It takes a lot of courage to admit that you haven’t been flossing for the past six months when you finally visit your dentist in Ephrata. Even if you tell a white lie, your dentist can definitely tell if you’ve been flossing once a day or just the day of your dental appointment. Flossing as you should—simply once a day—can really save you from a plethora of dental problems, despite some reports that claimed that flossing was no longer important to your oral health. Actually, the Department of Health and Human Services and our team all agree that flossing still a key component to an excellent oral hygiene routine.
So, you’re ready to start flossing correctly? How do you do it? What kind of tools do I need? Here are a few common questions that you may be wondering about flossing.
How often should you floss?
Every dentist will tell you that you should floss your teeth at least once a day, preferably before bed. This will allow you to remove plaque and food debris stuck in between the teeth that brushing alone cannot remove. When plaque is left on your teeth, it can harden into tartar. Additionally, regular flossing can help keep other dental problems like cavities and gum disease from developing.
What’s the best tool to use for flossing?
That will depend heavily on your own preference. Sometimes, you may need to change the type of dental floss you use to make this practice more comfortable. For example, you might want to switch to a waxed, unwaxed, comfort or thick floss to make flossing easier for you. If you do not want to use a dental floss, there are other options that your dentist can recommend. These include water flossers, dental picks, and pre-threaded dental flossers that make it easy to floss even when you’re on-the-go!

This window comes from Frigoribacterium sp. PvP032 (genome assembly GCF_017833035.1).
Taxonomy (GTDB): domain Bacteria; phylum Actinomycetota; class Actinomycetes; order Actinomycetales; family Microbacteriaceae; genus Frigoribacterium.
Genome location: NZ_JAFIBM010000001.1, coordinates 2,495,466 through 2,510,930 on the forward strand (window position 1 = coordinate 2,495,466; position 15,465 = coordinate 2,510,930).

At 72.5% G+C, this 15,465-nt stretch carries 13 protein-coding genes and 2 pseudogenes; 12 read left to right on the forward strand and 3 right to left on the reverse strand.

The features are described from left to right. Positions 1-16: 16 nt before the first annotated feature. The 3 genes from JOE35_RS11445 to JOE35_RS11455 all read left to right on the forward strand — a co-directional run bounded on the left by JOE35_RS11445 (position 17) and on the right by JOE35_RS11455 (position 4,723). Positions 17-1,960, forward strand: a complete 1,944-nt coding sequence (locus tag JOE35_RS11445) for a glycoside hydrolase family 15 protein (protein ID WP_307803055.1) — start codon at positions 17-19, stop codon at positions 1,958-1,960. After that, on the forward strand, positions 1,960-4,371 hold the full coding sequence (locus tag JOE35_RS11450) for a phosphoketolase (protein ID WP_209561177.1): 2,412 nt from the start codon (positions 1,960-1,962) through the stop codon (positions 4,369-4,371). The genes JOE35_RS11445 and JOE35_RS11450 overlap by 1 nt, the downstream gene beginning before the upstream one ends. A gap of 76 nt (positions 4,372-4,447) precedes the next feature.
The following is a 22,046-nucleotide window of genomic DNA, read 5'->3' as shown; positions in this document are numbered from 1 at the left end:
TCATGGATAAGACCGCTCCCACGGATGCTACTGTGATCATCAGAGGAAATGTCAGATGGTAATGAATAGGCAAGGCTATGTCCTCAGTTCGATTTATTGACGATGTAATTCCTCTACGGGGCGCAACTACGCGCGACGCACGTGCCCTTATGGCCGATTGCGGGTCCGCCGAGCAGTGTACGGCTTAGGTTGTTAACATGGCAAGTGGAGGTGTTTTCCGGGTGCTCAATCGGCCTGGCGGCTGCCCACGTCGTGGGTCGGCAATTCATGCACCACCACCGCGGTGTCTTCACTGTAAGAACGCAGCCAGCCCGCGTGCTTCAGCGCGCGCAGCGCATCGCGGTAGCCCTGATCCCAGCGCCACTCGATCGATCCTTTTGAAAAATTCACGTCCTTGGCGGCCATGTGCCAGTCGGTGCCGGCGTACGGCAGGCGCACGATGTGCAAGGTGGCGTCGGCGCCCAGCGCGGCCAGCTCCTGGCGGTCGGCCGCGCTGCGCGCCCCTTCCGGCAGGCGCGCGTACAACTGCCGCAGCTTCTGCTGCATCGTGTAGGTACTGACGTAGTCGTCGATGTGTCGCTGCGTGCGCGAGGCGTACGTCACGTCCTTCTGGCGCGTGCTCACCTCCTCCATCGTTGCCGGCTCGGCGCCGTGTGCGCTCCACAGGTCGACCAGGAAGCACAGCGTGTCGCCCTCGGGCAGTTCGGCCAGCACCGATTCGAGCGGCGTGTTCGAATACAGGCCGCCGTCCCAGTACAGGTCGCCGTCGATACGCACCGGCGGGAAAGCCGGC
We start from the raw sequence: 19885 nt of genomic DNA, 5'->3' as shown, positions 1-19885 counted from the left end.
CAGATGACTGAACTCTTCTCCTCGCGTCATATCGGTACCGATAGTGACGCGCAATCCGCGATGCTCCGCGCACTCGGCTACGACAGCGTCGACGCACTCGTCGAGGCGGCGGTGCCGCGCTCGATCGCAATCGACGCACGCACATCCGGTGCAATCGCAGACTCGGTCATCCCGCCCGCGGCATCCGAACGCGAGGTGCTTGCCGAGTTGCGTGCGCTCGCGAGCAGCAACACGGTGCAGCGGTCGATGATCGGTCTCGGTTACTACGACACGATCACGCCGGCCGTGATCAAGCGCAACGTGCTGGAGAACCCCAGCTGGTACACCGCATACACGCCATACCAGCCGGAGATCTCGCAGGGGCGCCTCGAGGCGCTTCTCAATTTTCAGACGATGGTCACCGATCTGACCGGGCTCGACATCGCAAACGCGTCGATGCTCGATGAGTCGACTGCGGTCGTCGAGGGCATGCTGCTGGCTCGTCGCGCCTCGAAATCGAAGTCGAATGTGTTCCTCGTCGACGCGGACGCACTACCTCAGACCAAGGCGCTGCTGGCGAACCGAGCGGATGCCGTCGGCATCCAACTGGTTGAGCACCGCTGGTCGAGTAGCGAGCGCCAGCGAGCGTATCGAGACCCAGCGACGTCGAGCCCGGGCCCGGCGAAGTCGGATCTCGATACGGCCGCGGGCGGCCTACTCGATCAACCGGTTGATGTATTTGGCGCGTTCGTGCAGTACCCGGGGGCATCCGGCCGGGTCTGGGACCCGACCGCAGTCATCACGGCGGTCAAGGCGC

When should you floss your teeth? Before or after brushing your teeth?
You may wonder which is best for your teeth: brushing then flossing or flossing then brushing. The truth is that we just want you to floss period! But, if you must know, flossing before you brush your teeth is ideal for your dental routine. This way, flossing will loosen the dental debris and plaque that would otherwise be stuck between your teeth. Then, you’ll be able to go back and brush your teeth, removing all of that loose dental bacteria and leftover food. But, if you have a hard time doing that, it’s still okay to floss teeth after you brush if that’s more convenient for you.
At what age should my child start flossing their teeth?
The simplest answer is when he or she has two teeth touching each other. When first learning their dental routine, parents may need to assist their children in this task because it requires more dexterity than some young children are capable of. When your child is around 10 or 11 years old, they should be able to floss their teeth on their own.
Have more questions?
If you have more questions that we didn’t get a chance to address here or if you need help establishing a better dental routine for you or your loved ones, contact your family dentist in Ephrata. We would be happy to schedule an appointment for you!